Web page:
The BALM Blog

See all posts

What if my family won’t listen to what I am learning in the BALM?

BALM | September 15, 2018

This note came in from a family member trying to communicate with her spouse about her daughter’s use disorder.

Dear Bev,

I’m about to write a BALM script to my husband about not feeling heard in general and about my thoughts on our daughter’s problems. The challenge is my husband never listens to me and so I am not very hopeful about getting through to him. This is a problem about our marriage in general. But, Bev, my daughter’s situation requires that we stop enabling her or we could actually contribute to her death from the opioid epidemic. What do you recommend?

Sincerely,

Mom in Distress

 

Dear Mom,

You are not alone. Many BALM parents/spouses/family members come into the program and learn about the tremendous potential their behavior can have on their loved one’s chances of getting into and staying in recovery. Understandably, they try to share that new understanding with other family members. Sometimes, they find support and allies in the life and death battle of helping to save their child, spouse, or other loved one. Other times, not so much.

Often, in a family, there is one person who is the enabler, always willing to give more and more, regardless of consequence and one who is the stricter one, somehow knowing that all of that giving can’t be good…

When the stricter one  doesn’t give because they are burnt out on giving or because have their own plans for their savings that does not involve the using person, the problem can occur when there is a need for treatment or other help, and they can, but will not, help.

Ideally, in a family, all members learn about the difference between enabling and helping as we define them in the BALM:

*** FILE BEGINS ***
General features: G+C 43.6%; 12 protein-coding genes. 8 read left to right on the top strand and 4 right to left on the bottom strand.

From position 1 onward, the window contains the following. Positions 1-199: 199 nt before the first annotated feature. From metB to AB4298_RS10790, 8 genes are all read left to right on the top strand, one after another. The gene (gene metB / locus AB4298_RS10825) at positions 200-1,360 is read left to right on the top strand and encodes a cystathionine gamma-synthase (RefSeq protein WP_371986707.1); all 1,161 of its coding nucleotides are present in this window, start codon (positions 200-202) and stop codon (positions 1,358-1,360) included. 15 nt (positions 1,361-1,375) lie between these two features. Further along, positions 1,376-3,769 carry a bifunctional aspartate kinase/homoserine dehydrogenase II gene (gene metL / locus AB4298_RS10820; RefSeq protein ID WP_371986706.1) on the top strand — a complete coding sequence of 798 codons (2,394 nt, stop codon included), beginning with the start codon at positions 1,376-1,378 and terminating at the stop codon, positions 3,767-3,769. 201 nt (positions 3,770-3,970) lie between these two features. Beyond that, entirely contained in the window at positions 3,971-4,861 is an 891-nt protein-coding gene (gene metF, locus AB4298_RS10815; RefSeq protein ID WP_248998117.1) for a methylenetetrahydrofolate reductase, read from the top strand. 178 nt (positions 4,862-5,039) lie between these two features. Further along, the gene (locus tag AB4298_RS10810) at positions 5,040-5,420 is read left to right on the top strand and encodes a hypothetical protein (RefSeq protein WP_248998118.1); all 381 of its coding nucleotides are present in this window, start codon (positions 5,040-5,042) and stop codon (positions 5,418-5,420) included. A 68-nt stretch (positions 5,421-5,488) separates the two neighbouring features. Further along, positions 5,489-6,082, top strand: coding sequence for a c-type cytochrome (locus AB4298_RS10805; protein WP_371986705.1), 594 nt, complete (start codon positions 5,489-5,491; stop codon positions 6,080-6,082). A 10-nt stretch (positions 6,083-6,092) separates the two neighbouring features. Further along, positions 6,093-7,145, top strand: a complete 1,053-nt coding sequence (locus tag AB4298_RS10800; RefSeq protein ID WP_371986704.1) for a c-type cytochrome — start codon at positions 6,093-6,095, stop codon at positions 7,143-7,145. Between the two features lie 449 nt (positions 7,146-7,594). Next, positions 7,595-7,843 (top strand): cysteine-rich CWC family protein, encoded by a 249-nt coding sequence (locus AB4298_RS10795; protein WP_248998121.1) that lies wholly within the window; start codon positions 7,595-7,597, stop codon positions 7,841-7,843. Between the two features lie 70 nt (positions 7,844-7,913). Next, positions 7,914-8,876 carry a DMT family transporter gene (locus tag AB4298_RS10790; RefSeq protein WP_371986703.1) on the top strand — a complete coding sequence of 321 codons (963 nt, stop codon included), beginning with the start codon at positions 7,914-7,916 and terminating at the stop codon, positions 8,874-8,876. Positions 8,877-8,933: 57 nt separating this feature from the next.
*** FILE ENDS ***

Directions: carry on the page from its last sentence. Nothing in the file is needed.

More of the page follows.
Enabling = helping the person kill themselves by giving them money for drugs, doing what they tell you to do (such as getting them out of treatment early, not requiring aftercare when the treatment professionals recommend it, etc.) or mindlessly paying their expenses so they can use their own money for their drug of choice

Helping = helping the person move toward recovery in a planful way, whether by helping them get into treatment, providing them with harm reduction opportunities while helping them move them forward through BALMing and professional help, funding recovery-oriented and life supporting activities when they are clearly in recovery,  etc. (Your BALM coach and/or the many informational recordings on the BALM Comprehensive can help you assess how to do this)

When an enabler or an overly strict family member comes into the BALM and realizes their actions are harming their loved one, they will  learn as much as they can and get all the help they can (often getting a BALM coach to help them get on track). You have done that and continue to work with your daughter to help her move forward.

But what if, as in your case, you are the only one who understands this difference and you are desperately trying to get your family member to start helping and stop enabling but they seem to be ignoring all of your efforts?

The value of having BALM conversations cannot be overemphasized of course. Simply sharing the facts in a loving, non-nagging, matter of fact, brief way, time and again as needed (your BALM coach and 7 steps classes will help you become an expert at this) is a powerful way to drip, drip, drip the facts into your family member or loved one’s mind and heart.

Sometimes quickly, sometimes slowly, BALM conversations do engage a deeper part of their being over time. We have seen it happen again and again that someone who appears to not even be listening or who gets very upset even vitriolic when you are sharing the facts over time is moved by your ongoing calm, loving engagement. When you cannot be moved to become vitriolic with them, they often, eventually will wake up to the truth that facts bring to a situation.

So, my answer is to not worry about the immediate reaction, but continue to work steps one, two and three: Be the peace, objectively observe, be aware of your own inner emotional landscape without judgment, so that you can share what you document and script in a loving way (steps 4-6).

In my next column, I will talk about what to do if the BALM conversations are not enough or if your situation requires quicker action than the drip drip drip of the BALM conversation can provide.

Until then Mom, keep BALMing, keep growing, and keep learning.

Much love,

Bev


If you would like to learn more about the BALM Comprehensive Family Recovery Education Program CLICK HERE

If you would like a complementary coaching session contact Tracy at tward@familyrecoveryresources.com or call 1-888-998-BALM (2256) option 2.